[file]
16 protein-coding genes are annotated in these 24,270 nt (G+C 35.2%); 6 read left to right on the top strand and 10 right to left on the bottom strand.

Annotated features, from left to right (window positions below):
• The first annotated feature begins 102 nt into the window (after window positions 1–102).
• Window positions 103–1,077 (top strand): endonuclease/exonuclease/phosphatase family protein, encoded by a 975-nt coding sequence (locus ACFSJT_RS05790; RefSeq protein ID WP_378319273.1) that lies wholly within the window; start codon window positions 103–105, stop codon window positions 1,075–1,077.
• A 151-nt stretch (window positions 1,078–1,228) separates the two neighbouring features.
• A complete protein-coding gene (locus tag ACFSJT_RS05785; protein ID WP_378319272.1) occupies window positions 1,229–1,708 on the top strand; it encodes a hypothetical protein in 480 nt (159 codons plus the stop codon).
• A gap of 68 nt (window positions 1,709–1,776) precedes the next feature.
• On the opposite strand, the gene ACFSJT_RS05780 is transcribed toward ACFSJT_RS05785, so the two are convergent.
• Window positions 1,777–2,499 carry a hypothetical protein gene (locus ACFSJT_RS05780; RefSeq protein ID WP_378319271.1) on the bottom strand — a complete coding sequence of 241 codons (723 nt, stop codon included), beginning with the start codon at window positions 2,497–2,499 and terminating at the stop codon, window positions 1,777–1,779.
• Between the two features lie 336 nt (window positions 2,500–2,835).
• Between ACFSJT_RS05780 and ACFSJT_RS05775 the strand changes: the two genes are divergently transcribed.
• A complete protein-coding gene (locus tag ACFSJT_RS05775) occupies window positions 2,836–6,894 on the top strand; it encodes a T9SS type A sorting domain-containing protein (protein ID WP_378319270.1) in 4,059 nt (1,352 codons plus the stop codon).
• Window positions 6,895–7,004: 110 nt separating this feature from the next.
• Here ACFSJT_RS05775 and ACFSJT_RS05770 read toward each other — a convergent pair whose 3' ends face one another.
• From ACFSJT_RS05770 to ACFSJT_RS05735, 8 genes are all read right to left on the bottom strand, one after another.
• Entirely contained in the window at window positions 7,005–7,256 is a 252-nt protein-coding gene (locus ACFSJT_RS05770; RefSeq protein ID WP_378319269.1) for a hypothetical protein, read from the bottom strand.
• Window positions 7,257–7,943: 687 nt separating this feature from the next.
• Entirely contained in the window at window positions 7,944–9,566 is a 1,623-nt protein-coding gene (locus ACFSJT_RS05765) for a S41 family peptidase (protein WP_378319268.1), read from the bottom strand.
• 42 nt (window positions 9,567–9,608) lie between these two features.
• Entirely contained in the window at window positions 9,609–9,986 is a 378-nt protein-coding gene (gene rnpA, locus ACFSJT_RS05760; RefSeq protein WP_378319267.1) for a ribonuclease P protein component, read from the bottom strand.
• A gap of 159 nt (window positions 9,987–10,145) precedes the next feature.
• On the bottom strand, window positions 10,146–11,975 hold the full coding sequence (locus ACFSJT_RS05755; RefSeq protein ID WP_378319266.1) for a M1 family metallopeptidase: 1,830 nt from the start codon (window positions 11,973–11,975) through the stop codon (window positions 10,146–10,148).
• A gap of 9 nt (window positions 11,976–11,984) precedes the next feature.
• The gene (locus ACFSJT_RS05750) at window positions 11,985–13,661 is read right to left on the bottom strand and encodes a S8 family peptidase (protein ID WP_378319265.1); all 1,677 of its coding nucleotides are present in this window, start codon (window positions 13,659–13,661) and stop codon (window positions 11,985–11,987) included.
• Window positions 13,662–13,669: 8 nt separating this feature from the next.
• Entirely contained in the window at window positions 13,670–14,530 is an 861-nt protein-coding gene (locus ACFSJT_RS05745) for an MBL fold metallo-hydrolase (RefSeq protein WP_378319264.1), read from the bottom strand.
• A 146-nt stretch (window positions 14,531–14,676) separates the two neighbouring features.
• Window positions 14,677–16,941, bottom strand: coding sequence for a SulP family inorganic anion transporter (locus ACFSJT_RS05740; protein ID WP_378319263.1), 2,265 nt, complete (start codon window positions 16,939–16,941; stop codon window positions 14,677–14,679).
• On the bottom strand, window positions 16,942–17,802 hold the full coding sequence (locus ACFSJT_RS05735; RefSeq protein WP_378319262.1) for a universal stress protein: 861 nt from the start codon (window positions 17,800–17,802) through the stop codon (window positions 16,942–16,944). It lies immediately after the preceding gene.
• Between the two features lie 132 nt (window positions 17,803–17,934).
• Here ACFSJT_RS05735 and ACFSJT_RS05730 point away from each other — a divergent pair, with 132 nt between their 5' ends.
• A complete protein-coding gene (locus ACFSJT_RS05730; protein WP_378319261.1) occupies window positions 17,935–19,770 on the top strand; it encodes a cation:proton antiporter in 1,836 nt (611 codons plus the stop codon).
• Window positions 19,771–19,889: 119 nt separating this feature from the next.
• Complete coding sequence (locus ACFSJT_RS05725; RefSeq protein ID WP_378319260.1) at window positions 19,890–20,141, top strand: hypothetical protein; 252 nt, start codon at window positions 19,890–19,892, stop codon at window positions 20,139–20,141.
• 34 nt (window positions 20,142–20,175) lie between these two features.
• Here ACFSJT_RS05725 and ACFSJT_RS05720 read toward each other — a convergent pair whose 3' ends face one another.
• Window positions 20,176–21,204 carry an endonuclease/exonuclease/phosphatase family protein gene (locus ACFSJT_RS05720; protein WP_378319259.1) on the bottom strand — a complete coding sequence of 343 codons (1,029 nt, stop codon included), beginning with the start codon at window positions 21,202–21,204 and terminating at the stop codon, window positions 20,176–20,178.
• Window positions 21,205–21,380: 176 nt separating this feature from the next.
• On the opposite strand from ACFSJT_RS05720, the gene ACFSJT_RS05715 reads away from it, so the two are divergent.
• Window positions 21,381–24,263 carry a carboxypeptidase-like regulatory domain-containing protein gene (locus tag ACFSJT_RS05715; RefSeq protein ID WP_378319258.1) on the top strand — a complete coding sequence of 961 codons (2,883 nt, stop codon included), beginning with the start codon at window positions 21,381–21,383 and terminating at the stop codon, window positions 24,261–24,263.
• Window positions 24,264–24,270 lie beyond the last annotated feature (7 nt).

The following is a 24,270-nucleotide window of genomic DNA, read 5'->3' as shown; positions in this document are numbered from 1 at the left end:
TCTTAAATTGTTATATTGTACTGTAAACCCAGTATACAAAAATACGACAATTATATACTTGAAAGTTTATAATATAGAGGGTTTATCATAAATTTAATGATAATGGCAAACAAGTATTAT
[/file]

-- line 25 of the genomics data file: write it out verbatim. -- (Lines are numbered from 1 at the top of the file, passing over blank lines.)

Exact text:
• Window positions 13,662–13,669: 8 nt separating this feature from the next.